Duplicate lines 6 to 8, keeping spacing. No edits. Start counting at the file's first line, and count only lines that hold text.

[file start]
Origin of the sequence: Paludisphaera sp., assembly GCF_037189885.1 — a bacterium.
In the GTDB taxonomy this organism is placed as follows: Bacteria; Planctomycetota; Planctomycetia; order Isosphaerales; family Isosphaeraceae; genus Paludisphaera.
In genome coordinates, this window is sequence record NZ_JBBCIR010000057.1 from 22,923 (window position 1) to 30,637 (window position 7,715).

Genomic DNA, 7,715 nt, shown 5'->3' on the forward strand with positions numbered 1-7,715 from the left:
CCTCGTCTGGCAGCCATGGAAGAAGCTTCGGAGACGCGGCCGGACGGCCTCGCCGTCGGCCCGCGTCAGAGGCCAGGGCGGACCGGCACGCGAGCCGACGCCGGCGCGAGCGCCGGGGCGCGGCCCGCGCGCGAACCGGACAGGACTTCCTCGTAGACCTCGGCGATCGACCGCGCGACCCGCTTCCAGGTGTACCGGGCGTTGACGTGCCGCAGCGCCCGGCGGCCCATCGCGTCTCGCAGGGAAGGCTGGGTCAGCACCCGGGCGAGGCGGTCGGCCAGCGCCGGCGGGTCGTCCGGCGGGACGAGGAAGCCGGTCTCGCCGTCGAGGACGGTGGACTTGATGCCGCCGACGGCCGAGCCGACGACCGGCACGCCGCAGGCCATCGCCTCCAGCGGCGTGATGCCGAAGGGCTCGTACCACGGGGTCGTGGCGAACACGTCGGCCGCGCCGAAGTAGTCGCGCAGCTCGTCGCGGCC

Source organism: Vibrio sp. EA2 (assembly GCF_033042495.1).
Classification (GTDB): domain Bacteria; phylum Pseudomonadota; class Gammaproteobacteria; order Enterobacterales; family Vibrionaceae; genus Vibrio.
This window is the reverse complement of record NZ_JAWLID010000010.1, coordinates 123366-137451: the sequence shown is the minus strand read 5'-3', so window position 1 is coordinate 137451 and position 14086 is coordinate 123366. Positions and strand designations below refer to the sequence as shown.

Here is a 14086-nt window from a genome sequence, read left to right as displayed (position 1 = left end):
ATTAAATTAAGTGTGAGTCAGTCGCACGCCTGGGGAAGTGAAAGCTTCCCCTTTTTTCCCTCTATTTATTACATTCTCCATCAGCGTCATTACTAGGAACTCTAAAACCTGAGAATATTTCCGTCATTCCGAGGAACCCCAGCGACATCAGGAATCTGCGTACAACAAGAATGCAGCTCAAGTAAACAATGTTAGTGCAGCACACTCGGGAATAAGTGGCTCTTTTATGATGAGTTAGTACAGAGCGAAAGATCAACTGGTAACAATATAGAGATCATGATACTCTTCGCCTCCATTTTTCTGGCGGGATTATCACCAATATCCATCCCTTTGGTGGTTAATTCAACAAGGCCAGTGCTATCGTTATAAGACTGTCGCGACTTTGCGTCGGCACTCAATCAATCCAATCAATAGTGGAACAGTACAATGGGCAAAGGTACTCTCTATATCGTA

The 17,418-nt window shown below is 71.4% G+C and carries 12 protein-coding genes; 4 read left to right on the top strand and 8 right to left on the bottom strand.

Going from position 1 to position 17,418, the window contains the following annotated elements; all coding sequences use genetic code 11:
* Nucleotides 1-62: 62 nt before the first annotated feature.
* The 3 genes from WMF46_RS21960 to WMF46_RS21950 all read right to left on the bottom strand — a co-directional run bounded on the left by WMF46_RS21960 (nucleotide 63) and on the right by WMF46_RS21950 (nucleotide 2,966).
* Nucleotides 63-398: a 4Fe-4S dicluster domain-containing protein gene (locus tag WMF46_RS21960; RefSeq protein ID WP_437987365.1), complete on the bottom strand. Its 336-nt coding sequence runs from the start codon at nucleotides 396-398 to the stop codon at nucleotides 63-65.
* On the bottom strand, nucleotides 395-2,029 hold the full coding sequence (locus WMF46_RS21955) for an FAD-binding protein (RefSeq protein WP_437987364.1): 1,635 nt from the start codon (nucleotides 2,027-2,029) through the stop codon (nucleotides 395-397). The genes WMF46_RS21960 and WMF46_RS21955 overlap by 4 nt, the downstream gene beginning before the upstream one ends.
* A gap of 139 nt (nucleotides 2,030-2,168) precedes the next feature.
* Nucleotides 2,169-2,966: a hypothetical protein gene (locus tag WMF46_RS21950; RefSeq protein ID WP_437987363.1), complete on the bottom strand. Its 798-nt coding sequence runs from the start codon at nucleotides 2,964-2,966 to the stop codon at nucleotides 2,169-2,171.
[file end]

Source organism: Vibrio sp. EA2 (assembly GCF_033042495.1).
Classification (GTDB): domain Bacteria; phylum Pseudomonadota; class Gammaproteobacteria; order Enterobacterales; family Vibrionaceae; genus Vibrio.
This window is the reverse complement of record NZ_JAWLID010000010.1, coordinates 123366-137451: the sequence shown is the minus strand read 5'-3', so window position 1 is coordinate 137451 and position 14086 is coordinate 123366. Positions and strand designations below refer to the sequence as shown.